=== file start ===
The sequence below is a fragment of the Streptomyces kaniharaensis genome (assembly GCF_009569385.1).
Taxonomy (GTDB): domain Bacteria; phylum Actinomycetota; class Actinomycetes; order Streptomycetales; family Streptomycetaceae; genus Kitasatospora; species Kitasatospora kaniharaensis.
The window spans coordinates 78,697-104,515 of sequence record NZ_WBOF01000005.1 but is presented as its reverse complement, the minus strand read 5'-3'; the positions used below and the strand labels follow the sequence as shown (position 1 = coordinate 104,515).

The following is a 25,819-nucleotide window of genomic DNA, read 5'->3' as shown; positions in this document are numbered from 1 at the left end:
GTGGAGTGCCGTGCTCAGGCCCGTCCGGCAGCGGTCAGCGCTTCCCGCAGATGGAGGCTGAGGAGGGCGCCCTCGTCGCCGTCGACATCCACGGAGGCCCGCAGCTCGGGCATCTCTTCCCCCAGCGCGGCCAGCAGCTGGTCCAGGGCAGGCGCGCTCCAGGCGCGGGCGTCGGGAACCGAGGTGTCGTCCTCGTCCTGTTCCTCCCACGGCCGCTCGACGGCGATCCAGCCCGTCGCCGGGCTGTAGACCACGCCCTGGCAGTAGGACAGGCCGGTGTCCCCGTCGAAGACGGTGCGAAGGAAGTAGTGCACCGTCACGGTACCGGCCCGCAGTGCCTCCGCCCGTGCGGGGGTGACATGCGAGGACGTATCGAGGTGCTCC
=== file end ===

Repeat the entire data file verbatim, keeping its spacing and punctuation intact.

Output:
The sequence below is a fragment of the Streptomyces kaniharaensis genome (assembly GCF_009569385.1).
Taxonomy (GTDB): domain Bacteria; phylum Actinomycetota; class Actinomycetes; order Streptomycetales; family Streptomycetaceae; genus Kitasatospora; species Kitasatospora kaniharaensis.
The window spans coordinates 78,697-104,515 of sequence record NZ_WBOF01000005.1 but is presented as its reverse complement, the minus strand read 5'-3'; the positions used below and the strand labels follow the sequence as shown (position 1 = coordinate 104,515).

The following is a 25,819-nucleotide window of genomic DNA, read 5'->3' as shown; positions in this document are numbered from 1 at the left end:
GTGGAGTGCCGTGCTCAGGCCCGTCCGGCAGCGGTCAGCGCTTCCCGCAGATGGAGGCTGAGGAGGGCGCCCTCGTCGCCGTCGACATCCACGGAGGCCCGCAGCTCGGGCATCTCTTCCCCCAGCGCGGCCAGCAGCTGGTCCAGGGCAGGCGCGCTCCAGGCGCGGGCGTCGGGAACCGAGGTGTCGTCCTCGTCCTGTTCCTCCCACGGCCGCTCGACGGCGATCCAGCCCGTCGCCGGGCTGTAGACCACGCCCTGGCAGTAGGACAGGCCGGTGTCCCCGTCGAAGACGGTGCGAAGGAAGTAGTGCACCGTCACGGTACCGGCCCGCAGTGCCTCCGCCCGTGCGGGGGTGACATGCGAGGACGTATCGAGGTGCTCC